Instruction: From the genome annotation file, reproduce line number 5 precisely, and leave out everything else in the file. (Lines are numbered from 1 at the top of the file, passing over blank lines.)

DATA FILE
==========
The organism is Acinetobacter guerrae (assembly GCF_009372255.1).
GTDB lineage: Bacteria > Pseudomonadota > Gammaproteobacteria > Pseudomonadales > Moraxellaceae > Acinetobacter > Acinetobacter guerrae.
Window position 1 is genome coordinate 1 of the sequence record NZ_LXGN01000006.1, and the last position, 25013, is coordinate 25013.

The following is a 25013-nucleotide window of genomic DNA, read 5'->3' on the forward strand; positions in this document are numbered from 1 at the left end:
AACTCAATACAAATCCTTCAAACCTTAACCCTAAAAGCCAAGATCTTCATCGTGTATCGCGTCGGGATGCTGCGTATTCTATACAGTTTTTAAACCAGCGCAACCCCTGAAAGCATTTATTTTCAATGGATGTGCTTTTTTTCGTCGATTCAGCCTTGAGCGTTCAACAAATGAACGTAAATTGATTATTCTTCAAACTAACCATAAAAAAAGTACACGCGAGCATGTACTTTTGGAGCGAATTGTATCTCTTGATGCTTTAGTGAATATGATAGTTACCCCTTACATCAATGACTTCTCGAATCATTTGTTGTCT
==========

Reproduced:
AACTCAATACAAATCCTTCAAACCTTAACCCTAAAAGCCAAGATCTTCATCGTGTATCGCGTCGGGATGCTGCGTATTCTATACAGTTTTTAAACCAGCGCAACCCCTGAAAGCATTTATTTTCAATGGATGTGCTTTTTTTCGTCGATTCAGCCTTGAGCGTTCAACAAATGAACGTAAATTGATTATTCTTCAAACTAACCATAAAAAAAGTACACGCGAGCATGTACTTTTGGAGCGAATTGTATCTCTTGATGCTTTAGTGAATATGATAGTTACCCCTTACATCAATGACTTCTCGAATCATTTGTTGTCT